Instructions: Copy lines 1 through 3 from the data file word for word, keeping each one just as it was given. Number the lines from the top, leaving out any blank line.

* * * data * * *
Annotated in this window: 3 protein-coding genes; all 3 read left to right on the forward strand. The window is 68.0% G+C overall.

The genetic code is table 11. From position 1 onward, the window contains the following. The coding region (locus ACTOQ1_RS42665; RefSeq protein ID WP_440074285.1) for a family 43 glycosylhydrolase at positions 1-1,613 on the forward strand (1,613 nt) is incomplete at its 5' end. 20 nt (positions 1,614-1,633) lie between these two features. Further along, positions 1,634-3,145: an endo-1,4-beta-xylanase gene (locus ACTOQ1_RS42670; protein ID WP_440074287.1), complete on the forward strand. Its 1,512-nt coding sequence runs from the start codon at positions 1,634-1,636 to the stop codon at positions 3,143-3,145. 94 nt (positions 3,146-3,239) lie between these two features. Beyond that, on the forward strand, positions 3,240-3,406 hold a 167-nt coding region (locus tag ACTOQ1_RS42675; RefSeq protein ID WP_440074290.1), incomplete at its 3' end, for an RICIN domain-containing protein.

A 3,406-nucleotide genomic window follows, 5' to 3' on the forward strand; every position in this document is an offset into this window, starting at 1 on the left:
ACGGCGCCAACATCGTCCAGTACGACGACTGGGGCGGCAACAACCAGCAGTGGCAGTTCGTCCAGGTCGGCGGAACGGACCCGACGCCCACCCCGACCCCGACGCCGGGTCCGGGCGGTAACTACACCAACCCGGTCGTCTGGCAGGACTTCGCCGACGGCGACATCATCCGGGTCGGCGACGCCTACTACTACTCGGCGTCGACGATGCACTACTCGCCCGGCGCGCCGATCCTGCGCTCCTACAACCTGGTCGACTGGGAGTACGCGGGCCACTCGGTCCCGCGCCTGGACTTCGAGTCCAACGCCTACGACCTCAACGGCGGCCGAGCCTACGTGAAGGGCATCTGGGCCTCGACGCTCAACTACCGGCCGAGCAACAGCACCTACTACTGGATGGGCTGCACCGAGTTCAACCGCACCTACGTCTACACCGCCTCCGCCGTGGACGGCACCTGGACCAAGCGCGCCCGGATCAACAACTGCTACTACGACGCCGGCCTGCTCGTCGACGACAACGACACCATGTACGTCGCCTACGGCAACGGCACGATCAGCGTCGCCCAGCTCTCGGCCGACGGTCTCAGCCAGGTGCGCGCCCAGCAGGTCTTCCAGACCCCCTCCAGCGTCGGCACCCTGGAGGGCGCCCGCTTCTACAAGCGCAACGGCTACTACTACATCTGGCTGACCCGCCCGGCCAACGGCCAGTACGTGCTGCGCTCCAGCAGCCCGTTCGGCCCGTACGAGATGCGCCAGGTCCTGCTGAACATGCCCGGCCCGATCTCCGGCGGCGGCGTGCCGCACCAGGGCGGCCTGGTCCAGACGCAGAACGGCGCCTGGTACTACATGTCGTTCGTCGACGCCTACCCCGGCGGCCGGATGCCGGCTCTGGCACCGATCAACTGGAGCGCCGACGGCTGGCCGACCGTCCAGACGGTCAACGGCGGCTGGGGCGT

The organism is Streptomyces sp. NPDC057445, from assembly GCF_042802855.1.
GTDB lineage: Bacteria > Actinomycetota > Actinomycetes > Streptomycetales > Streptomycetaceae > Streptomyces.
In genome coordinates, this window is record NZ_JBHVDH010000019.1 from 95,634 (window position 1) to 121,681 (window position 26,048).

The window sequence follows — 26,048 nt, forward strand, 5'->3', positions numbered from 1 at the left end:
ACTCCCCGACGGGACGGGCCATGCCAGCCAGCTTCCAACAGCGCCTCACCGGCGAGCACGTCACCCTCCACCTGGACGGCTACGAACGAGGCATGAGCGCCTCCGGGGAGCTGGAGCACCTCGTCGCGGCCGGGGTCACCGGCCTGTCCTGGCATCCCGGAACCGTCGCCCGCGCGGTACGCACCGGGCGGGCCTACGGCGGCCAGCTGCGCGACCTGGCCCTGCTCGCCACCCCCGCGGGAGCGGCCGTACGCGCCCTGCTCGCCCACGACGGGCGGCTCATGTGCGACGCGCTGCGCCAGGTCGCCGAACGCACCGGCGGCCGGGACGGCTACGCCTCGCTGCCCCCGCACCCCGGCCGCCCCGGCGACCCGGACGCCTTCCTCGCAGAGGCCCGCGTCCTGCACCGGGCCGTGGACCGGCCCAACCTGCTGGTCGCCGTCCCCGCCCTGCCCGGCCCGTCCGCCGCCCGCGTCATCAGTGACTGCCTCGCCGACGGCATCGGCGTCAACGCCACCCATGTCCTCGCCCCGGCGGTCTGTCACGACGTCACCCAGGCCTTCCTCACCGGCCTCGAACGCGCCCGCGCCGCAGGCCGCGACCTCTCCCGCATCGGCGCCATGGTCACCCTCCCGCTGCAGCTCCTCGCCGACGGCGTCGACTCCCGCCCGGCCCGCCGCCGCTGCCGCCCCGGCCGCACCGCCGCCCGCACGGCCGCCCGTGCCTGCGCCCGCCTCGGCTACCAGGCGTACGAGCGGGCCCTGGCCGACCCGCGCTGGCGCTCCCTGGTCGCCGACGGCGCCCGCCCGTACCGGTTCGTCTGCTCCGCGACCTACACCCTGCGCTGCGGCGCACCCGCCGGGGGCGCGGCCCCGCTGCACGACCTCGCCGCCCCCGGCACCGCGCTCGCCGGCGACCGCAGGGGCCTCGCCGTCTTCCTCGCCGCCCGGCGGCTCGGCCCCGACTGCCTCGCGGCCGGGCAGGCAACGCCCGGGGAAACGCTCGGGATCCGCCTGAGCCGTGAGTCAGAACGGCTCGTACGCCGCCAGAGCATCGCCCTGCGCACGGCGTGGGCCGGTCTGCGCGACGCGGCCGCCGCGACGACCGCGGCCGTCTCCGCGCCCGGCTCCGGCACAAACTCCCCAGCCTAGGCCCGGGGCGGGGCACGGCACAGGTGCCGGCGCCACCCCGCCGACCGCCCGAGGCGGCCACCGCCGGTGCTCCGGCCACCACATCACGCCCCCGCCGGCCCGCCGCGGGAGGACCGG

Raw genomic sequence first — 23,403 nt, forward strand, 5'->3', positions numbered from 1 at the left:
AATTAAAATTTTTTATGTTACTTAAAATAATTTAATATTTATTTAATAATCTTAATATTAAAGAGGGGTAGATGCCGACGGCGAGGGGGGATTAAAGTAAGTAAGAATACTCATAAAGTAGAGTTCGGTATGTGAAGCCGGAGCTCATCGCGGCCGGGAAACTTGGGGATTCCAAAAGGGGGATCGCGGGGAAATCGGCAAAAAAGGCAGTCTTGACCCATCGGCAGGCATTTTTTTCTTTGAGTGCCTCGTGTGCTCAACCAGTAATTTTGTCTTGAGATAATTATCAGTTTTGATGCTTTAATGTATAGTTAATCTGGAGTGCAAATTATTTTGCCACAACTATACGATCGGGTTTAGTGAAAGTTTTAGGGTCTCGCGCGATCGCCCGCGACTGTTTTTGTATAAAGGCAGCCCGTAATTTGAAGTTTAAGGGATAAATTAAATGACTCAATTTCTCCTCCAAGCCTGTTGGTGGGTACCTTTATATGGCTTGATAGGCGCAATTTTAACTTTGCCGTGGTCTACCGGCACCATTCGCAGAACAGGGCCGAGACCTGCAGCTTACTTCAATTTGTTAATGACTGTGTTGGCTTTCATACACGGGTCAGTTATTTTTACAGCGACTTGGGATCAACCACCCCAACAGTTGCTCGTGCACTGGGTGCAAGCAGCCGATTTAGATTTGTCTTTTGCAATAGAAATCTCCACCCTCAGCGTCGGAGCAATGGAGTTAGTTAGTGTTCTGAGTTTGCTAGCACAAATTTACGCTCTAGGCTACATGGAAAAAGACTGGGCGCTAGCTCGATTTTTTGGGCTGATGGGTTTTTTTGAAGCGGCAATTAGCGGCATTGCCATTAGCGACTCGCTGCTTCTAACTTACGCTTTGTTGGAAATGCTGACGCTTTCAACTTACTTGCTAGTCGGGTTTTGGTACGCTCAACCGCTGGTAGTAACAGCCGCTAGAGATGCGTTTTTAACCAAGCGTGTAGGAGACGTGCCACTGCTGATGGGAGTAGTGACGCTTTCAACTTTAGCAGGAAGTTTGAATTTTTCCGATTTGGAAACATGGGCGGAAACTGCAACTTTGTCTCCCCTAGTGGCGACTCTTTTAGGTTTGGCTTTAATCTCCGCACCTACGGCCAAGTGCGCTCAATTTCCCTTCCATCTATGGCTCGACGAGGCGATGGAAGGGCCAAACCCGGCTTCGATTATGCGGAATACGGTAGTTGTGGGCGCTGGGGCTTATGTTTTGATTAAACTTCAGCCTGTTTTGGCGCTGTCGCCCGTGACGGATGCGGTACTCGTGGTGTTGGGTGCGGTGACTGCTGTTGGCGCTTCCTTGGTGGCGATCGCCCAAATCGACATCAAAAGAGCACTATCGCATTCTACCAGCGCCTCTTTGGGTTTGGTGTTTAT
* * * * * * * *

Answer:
Annotated in this window: 3 protein-coding genes; all 3 read left to right on the forward strand. The window is 68.0% G+C overall.

The genetic code is table 11. From position 1 onward, the window contains the following. The coding region (locus ACTOQ1_RS42665; RefSeq protein ID WP_440074285.1) for a family 43 glycosylhydrolase at positions 1-1,613 on the forward strand (1,613 nt) is incomplete at its 5' end. 20 nt (positions 1,614-1,633) lie between these two features. Further along, positions 1,634-3,145: an endo-1,4-beta-xylanase gene (locus ACTOQ1_RS42670; protein ID WP_440074287.1), complete on the forward strand. Its 1,512-nt coding sequence runs from the start codon at positions 1,634-1,636 to the stop codon at positions 3,143-3,145. 94 nt (positions 3,146-3,239) lie between these two features. Beyond that, on the forward strand, positions 3,240-3,406 hold a 167-nt coding region (locus tag ACTOQ1_RS42675; RefSeq protein ID WP_440074290.1), incomplete at its 3' end, for an RICIN domain-containing protein.

A 3,406-nucleotide genomic window follows, 5' to 3' on the forward strand; every position in this document is an offset into this window, starting at 1 on the left: